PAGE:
Many people find saving daunting, but you only have to put a little away regularly in order to make a big difference. The £2 savings scheme is the perfect example of an easy way to save if you only find yourself with a little bit spare each month. There are many variations of the £2 savings scheme. We list the most popular below.
Saving money each month can be a struggle, especially if you have a lot of outgoings as it is. Since the credit crunch hit in 2008, more and more households have felt the pinch, forcing them to leave saving money at the bottom of the list of priorities. In recent months, the squeeze on finances has begun to lift for many, although of course there are still challenges. If you’ve felt the benefits of the recent drop in fuel and food prices and you feel like it’s time to start putting a little bit away for emergencies, then you don’t have to start big.
Save Every £2 Coin You Come Across
Many people find £2 coins a bit special – they’re relatively new, having only been introduced in 1998. Many of us will remember a time before the £2 coin, so getting one as change can still feel rare. Saving each £2 coin you receive is a good way to build up a savings pot quickly. You may not notice £2 being taken out of your spending money every now and again, making it a pain-free way to save.
Save £2 Per Week
If you don’t deal with cash much, or if you feel that not seeing the physical money you’re putting away is a better incentive, you could set up a Standing Order (S/O) for £2 to come out of your account each week and be put into a savings account. This would give you £104 each year without really trying. Add interest to this from the savings account you choose (an ISA would give you tax-free interest), and you’re on your way to building up a little fund. As time goes on you can always increase your weekly transfer to £5 (giving you £260 per year) or even £10 (giving you £520).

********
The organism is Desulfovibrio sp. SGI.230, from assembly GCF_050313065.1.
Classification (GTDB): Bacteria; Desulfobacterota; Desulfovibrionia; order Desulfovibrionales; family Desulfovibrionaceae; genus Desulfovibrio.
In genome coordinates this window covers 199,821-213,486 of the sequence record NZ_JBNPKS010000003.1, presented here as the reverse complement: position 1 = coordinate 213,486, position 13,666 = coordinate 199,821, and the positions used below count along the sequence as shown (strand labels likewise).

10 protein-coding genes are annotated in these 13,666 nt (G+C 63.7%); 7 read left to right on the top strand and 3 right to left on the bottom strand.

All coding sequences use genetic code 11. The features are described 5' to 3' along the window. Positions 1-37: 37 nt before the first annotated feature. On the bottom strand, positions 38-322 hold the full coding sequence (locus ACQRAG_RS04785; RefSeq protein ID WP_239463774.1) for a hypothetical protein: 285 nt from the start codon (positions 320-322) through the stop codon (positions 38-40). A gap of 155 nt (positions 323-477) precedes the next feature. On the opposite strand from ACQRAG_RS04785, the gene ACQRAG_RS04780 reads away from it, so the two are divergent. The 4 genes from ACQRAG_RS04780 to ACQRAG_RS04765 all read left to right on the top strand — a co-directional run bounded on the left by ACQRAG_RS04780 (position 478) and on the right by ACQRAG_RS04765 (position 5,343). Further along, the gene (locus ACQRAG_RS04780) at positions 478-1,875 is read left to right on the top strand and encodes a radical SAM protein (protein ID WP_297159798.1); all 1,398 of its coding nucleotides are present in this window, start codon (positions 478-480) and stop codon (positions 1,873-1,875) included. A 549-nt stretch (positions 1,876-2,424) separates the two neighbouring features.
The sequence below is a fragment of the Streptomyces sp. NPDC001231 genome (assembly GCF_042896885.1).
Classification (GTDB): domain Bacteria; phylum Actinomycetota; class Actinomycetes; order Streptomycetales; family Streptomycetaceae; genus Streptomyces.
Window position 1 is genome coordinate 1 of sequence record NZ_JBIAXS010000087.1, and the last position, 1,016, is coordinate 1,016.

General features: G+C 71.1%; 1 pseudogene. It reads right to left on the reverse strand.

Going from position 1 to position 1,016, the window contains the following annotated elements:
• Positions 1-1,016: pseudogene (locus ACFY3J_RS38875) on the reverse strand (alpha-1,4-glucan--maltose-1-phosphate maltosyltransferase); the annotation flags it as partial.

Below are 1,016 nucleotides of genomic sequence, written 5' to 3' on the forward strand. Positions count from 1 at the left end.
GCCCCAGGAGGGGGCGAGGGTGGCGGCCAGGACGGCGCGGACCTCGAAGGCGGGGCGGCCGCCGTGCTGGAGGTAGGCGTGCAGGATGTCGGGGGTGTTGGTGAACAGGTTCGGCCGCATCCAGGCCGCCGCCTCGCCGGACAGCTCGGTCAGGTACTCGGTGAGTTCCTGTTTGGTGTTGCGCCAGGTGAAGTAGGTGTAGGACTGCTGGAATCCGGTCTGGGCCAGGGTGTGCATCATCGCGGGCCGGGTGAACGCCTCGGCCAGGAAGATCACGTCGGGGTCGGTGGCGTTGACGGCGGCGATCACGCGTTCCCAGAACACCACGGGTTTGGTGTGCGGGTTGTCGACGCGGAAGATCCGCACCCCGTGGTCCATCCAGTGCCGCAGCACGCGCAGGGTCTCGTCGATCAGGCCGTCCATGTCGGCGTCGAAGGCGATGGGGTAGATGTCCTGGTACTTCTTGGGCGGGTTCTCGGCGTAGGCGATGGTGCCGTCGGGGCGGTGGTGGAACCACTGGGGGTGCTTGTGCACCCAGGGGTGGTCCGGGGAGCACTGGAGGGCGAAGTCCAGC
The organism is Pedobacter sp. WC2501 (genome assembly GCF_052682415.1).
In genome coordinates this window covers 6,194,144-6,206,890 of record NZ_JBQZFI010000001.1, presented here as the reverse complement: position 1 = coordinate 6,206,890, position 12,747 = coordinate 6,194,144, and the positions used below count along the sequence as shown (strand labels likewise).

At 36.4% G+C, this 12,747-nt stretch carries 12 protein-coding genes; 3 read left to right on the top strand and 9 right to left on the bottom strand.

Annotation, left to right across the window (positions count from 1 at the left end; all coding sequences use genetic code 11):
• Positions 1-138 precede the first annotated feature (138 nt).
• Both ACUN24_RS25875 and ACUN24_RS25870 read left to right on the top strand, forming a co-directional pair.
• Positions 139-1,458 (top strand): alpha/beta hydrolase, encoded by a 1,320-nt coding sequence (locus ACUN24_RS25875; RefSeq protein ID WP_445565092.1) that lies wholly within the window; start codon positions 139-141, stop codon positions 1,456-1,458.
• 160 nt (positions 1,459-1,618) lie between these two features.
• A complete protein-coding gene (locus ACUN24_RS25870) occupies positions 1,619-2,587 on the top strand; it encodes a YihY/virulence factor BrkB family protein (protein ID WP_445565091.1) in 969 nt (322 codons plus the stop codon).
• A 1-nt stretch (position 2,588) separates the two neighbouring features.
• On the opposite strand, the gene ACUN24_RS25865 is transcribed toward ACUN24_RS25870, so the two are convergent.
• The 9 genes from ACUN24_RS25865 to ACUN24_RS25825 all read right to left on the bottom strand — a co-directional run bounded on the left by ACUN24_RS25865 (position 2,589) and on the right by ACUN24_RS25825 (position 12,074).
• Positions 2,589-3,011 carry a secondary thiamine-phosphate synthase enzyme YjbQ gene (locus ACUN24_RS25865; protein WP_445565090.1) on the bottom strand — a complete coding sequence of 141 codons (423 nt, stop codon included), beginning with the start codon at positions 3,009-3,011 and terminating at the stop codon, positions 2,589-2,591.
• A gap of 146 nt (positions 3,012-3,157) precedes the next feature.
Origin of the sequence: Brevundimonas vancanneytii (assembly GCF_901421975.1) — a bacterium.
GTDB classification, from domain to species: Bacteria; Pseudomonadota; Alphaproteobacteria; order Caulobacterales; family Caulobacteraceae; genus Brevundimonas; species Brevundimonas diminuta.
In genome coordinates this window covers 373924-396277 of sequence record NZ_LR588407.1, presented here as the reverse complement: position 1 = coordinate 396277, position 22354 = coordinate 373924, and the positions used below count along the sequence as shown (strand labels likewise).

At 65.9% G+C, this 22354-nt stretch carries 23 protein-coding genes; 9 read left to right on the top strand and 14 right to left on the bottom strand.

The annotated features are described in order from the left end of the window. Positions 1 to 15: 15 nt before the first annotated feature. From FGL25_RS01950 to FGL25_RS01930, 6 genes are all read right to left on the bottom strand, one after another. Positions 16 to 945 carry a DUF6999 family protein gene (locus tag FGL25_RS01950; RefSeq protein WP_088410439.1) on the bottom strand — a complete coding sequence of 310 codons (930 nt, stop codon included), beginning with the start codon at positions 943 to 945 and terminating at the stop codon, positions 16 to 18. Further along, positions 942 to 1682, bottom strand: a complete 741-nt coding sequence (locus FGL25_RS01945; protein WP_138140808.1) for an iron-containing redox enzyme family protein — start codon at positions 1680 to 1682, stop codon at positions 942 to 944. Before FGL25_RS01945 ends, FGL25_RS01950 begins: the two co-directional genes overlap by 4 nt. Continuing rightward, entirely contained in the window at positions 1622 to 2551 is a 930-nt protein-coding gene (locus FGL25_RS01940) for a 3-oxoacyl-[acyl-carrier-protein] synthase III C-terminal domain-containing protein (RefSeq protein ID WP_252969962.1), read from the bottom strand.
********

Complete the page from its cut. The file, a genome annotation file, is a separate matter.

Save £2 Each Time You Spend Under £10
If you use your bank card to withdraw cash often and find that you always end up with lots of change that you spend here and there on pointless items, then you may want to try this version of the scheme. It takes away the cash element when you’re planning to spend a little money in a store that won’t charge you for using your card below £10. Say you’re in a supermarket and you only want to spend £6.99 – rather than taking out £10 and ending up with £3.01 rattling around in your pocket, pay for this purchase with card, then transfer £2 into your savings account. With online banking and account managing apps widely used, you could do this at the same time. This way, you put £2 safely away and you retain £1.01 in your bank account. Taking away the coins in your pocket also takes away the urge to spend them on things that you wouldn’t have bought otherwise.
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